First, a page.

I’ve already done all the debunking of the Mayan apocalypse I’m going to do on this blog, at great length and with much windbaggery, in posts such as Circular Time and No Apocalypse. I also have a little sidebar essay about it (as applied fancifully to the plight of the working writer) in A Working Writer’s Daily Planner 2012, available from Small Beer Press in print-on-demand and ebook form.

Instead I want to talk about how great it would be if there actually was an apocalypse.

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The Ritual of the Mountain

May 2nd, 2011

Sitting through my semi-annual Catholic mass the other Easter Sunday, I thought about ritual. In some ways, it seems a silly thing to do–the same thing, over and over. But we all do it. We all have rituals: religious or not, spiritual or not, whether it’s watching The Princess Bride for the umpteen thousandth time and struggling not to say every line along with the actors or lurching out of bed and blearily assembling the material components for a cup of tea. A ritual is a benchmark, a means for acknowledging and measuring change by observing something that doesn’t change. A ritual is also something you gain some emotional benefit from–otherwise you wouldn’t keep doing it.

I have climbed a lot of mountains. Not as many as some, not enough. But I’ve climbed my share. And there is absolutely a ritual to it, though I’m only really becoming conscious of it now. It goes like this.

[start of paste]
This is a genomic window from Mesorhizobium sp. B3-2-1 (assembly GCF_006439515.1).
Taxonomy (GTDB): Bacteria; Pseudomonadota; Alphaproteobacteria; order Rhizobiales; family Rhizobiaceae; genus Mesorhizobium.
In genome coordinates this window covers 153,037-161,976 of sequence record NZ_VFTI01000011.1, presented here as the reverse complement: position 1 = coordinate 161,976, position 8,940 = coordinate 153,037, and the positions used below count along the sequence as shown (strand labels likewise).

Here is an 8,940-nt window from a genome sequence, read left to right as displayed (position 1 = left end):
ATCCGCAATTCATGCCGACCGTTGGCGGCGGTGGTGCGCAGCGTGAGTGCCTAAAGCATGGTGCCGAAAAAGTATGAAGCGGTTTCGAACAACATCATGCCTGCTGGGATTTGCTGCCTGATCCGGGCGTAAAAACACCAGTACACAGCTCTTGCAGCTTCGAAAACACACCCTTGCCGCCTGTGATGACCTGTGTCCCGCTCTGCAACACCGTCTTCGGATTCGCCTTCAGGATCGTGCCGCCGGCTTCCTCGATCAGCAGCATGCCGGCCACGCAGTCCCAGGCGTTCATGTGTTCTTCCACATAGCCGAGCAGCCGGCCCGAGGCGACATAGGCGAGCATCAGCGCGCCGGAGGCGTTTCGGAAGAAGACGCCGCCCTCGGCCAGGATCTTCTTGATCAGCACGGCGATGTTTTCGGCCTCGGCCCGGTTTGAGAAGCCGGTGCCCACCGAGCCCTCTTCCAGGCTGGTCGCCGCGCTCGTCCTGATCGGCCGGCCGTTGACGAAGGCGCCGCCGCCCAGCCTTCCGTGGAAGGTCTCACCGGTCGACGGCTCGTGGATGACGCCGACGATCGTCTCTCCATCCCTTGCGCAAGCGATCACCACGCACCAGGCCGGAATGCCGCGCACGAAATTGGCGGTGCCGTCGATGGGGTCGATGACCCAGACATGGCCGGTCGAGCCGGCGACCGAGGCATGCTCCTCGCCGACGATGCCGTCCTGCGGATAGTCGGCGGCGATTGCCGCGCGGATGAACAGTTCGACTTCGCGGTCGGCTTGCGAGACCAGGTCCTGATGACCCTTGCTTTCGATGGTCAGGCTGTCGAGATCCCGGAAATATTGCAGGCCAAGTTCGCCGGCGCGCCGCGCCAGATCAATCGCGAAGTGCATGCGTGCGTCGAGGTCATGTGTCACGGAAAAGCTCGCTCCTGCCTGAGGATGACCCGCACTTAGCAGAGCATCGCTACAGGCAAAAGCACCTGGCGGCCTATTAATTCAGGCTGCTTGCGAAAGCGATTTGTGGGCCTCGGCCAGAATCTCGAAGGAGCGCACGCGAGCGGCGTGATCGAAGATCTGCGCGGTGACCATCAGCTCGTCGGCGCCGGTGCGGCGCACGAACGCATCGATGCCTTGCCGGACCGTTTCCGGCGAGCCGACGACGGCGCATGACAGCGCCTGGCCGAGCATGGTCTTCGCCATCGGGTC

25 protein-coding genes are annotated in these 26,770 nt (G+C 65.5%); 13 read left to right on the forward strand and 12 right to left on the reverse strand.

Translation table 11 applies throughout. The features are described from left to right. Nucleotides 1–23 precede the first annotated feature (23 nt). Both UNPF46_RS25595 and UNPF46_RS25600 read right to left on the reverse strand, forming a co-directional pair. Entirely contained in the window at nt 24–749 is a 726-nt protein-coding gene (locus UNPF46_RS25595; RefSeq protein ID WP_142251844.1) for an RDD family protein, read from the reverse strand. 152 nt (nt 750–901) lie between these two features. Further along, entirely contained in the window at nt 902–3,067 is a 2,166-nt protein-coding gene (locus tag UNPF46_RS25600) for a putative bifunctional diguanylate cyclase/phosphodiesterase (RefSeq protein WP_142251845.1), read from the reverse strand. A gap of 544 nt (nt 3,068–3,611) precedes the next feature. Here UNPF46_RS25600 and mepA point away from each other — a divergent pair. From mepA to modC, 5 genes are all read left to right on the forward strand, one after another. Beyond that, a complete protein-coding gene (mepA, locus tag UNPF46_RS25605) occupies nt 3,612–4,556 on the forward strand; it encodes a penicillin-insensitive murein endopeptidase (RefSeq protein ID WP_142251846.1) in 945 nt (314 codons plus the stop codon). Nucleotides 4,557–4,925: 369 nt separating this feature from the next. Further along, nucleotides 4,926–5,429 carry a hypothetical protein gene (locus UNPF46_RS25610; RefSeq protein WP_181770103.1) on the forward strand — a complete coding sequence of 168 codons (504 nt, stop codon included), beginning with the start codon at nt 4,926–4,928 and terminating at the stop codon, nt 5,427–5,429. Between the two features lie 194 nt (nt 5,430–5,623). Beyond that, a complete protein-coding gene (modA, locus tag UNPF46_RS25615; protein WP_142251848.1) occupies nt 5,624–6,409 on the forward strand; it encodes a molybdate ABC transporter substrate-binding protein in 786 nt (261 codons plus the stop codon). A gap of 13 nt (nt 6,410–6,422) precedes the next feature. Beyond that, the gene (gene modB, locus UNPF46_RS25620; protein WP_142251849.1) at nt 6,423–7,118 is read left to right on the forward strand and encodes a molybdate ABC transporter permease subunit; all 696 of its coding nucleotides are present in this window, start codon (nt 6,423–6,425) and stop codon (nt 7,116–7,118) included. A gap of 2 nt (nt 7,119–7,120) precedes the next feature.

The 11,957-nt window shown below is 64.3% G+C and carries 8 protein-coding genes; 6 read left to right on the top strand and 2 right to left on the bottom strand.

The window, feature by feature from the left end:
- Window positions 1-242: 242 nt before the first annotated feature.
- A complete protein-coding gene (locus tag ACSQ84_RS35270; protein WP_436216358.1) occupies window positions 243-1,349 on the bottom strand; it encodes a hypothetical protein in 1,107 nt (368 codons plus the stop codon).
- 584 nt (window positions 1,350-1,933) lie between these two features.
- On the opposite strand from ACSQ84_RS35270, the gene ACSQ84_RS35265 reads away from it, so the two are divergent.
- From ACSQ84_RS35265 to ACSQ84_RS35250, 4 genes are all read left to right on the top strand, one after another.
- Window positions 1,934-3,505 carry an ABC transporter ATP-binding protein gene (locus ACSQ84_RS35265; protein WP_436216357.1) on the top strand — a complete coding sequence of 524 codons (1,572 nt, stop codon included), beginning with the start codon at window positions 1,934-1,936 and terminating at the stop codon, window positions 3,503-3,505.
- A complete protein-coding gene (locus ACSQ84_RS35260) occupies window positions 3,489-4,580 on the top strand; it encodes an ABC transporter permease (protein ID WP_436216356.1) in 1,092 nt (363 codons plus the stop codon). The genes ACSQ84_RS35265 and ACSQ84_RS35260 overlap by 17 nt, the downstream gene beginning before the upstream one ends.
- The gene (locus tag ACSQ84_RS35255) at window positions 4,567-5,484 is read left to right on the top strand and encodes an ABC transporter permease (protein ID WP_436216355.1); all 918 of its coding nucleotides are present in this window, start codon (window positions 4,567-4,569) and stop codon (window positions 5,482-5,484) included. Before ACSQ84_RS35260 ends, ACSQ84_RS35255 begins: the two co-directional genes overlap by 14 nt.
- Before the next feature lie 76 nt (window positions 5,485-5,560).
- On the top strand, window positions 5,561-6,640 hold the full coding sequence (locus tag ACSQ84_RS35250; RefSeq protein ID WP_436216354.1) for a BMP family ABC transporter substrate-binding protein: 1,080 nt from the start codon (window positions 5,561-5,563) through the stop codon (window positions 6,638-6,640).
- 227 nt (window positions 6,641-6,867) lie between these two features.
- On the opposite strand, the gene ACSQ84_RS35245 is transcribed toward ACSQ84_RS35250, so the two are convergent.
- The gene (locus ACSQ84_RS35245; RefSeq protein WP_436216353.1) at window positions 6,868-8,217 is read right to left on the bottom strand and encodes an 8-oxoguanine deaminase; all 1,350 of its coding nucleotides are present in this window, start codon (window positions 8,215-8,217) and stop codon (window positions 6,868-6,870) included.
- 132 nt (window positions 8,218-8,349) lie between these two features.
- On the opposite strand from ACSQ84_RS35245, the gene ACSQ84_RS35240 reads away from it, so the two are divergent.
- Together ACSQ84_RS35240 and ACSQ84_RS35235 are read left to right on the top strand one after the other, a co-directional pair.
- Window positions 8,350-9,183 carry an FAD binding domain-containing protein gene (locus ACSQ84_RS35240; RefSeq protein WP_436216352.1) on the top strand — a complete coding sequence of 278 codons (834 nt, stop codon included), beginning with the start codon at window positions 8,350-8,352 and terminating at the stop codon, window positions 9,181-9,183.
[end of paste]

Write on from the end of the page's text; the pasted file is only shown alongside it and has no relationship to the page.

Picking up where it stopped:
Get up early, full of mixed dread and anticipation. Assemble what you think you’ll need to carry with you, then cull it down. The more you carry, the slower you’ll go, the harder it will be. Bring what’s essential, leave everything else. On the way to the trail, be aware of the ease of your conveyance. Shortly, by choice, you won’t be able to rely on it. At the beginning, move too quickly, tire yourself out prematurely. Rest. Tire yourself out again. Repeat until you settle into a rhythm. Time your breaths, count your heartbeats. Sing songs in your head–only the ones with repetitive riffs, those to which you remember almost all the words, and preferably those with relevant lyrics. Knocking on Heaven’s Door has always been a favorite of mine. Remember to look up from the trail from time to time–but not for too long. The higher you climb, the more careful of your footing you must be. Rationalize the exertion required. Are you a third of the way? Halfway? Three quarters of the way? At the peak, drop everything you brought with you and stare empty-minded into space for as long as it takes for your pulse to subside. Close your eyes and point yourself at the sun. Eat any food you carried with you. It will stick in your throat, but taste different from all other food you’ve eaten since the last time you stood on a peak. Drink water. Relive the ascent in your head in preparation for the return. Resist the urge to fall asleep. Think how far away the world is, how here you are, without all of it, still alive. All that stuff you left behind–you didn’t need it, even though you’re already missing it, already anticipating the moment when it will be returned to you. As you begin to descend, favor your ankles and knees. They’ll turn rubbery soon, you’ll risk falling. You’ll fall. By the time you get down, you’ll be sticky, dirty, so tired you’ll be barely in control of your extremities. The view from the summit will flash before your eyes when you blink. Stumble back to your conveyance. If you’re not driving, it’s okay to sleep. Stop somewhere along the way to eat a ridiculous meal, more copious and more rich than anything you’re used to. Consider it the first step in piling back on all that stuff you left behind. When you get home, shower. The dust and sweat and bits of stick and pine needle and sap and dead bugs that slough off down the drain–that’s your old self. Step out from under the stream. You’re renewed.